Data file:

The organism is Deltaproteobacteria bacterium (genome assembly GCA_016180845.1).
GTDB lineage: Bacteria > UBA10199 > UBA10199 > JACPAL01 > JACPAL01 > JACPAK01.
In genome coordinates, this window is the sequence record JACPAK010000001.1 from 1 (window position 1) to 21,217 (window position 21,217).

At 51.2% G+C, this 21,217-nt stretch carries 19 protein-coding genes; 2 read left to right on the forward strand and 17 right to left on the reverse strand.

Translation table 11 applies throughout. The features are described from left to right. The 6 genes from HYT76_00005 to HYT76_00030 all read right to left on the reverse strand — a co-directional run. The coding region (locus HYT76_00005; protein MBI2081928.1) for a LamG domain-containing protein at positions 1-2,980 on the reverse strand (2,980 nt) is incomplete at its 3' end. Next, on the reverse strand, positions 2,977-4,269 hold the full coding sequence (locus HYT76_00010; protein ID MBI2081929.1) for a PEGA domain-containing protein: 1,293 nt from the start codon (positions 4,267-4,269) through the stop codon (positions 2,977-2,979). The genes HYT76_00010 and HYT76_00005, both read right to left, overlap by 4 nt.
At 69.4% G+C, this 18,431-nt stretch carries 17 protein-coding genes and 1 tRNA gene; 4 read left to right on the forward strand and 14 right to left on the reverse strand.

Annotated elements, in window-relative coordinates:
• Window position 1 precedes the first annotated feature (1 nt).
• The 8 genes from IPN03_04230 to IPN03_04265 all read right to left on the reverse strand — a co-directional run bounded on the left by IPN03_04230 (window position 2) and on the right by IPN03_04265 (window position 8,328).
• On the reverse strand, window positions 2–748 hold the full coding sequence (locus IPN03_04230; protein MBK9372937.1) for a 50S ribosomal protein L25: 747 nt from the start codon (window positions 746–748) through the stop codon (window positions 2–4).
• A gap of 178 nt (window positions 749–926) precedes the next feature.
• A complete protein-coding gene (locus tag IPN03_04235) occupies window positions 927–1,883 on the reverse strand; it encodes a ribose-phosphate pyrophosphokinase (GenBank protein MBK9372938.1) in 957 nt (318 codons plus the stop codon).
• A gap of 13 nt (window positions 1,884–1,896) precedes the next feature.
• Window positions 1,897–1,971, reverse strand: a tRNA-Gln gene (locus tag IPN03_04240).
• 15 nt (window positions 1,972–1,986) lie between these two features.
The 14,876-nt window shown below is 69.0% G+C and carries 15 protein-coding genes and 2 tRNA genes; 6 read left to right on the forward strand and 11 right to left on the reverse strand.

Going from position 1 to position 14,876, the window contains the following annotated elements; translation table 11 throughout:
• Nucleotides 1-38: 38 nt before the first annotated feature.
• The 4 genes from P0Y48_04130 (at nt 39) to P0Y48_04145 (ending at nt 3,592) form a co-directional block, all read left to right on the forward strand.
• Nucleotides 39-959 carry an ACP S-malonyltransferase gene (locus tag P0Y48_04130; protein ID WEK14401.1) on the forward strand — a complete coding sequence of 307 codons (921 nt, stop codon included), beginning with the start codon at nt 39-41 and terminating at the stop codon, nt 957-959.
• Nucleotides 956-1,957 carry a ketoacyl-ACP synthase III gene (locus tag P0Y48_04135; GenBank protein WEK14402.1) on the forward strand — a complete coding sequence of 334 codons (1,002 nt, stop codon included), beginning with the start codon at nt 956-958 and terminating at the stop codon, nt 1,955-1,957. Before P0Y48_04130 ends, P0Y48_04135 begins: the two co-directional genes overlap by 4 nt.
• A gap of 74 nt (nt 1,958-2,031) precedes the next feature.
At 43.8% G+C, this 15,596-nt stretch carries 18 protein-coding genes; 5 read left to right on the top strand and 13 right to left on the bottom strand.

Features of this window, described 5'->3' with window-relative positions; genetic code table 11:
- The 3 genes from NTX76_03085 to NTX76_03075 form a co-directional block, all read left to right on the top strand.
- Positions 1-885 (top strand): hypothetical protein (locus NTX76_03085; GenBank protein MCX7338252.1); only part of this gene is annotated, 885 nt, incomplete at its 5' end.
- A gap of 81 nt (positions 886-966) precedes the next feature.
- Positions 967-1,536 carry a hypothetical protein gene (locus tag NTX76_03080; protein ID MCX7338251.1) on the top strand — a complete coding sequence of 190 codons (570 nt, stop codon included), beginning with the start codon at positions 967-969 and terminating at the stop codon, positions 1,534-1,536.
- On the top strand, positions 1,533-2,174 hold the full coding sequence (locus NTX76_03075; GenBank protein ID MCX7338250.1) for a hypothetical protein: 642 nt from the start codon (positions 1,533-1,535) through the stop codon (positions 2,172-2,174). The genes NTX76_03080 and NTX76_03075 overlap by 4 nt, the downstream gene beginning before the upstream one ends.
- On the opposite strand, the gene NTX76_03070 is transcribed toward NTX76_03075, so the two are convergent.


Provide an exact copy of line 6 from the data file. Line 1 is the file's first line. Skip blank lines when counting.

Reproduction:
At 69.4% G+C, this 18,431-nt stretch carries 17 protein-coding genes and 1 tRNA gene; 4 read left to right on the forward strand and 14 right to left on the reverse strand.